Vernacular Industrialism in China
Local Innovation and Translated Technologies in the Making of a Cosmetics Empire, 1900-1940
Columbia University Press 2020
New Books in East Asian StudiesNew Books in EconomicsNew Books in HistoryNew Books in Peoples & PlacesNew Books in Politics & SocietyNew Books in Science & TechnologyNew Books in Science, Technology, and SocietyNew Books Network July 17, 2020 Lukas Rieppel
In early twentieth-century China, Chen Diexian (1879–1940) was a maverick entrepreneur—at once a prolific man of letters and captain of industry, a magazine editor and cosmetics magnate. He tinkered with chemistry in his private studio, used local cuttlefish to source magnesium carbonate, and published manufacturing tips in how-to columns.
In a rapidly changing society, Chen copied foreign technologies and translated manufacturing processes from abroad to produce adaptations of global commodities that bested foreign brands. Engaging in the worlds of journalism, industry, and commerce, he drew on literati practices associated with late-imperial elites but deployed them in novel ways within a culture of educated tinkering that generated industrial innovation.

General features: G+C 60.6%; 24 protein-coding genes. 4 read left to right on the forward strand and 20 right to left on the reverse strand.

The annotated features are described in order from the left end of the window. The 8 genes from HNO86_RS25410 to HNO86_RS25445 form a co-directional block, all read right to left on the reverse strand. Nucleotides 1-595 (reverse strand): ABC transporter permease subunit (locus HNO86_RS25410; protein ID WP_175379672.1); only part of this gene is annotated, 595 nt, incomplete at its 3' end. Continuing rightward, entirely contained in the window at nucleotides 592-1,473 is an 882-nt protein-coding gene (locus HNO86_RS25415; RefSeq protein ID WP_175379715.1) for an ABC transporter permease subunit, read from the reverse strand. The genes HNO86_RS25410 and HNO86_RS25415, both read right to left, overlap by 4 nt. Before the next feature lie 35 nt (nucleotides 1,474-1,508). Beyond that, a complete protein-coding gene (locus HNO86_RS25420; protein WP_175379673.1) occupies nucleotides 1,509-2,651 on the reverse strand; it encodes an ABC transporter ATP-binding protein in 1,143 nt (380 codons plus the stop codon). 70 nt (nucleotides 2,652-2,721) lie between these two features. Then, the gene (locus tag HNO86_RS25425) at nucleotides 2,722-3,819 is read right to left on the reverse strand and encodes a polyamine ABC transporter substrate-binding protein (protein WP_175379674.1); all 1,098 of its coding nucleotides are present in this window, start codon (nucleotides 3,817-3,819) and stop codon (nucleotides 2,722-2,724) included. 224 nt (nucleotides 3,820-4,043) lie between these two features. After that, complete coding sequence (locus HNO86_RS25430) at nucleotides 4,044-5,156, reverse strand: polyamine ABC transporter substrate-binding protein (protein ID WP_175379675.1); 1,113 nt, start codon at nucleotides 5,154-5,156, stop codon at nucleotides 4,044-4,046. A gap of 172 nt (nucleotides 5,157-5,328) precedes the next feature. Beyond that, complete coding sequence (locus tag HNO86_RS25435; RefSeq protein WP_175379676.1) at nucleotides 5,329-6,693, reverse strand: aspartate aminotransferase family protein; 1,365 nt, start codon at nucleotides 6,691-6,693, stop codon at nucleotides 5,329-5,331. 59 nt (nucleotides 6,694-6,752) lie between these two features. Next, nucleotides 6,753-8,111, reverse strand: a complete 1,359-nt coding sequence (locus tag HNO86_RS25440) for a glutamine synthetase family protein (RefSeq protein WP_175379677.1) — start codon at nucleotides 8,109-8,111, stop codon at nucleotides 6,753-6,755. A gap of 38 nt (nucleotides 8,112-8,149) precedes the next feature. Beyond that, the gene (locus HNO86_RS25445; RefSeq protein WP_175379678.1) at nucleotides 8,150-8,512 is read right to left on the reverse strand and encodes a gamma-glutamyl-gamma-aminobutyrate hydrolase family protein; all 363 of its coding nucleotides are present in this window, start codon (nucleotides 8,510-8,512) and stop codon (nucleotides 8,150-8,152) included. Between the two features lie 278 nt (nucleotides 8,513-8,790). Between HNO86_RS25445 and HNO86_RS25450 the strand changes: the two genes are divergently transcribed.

Through the lens of Chen’s career, Eugenia Lean explores how unlikely individuals devised unconventional, homegrown approaches to industry and science in early twentieth-century China. She contends that Chen’s activities exemplify “vernacular industrialism,” the pursuit of industry and science outside of conventional venues, often involving ad hoc forms of knowledge and material work.
Lean shows how vernacular industrialists accessed worldwide circuits of law and science and experimented with local and global processes of manufacturing to navigate, innovate, and compete in global capitalism. In doing so, they presaged the approach that has helped fuel China’s economic ascent in the twenty-first century.
Rather than conventional narratives that depict China as belatedly borrowing from Western technology, Vernacular Industrialism in China: Local Innovation and Translated Technologies in the Making of a Cosmetics Empire, 1900-1940 (Columbia University Press) offers a new understanding of industrialization, going beyond material factors to show the central role of culture and knowledge production in technological and industrial change.
Eugenia Lean is professor of history and East Asian languages and cultures and current director of the Weatherhead East Asian Institute at Columbia University.
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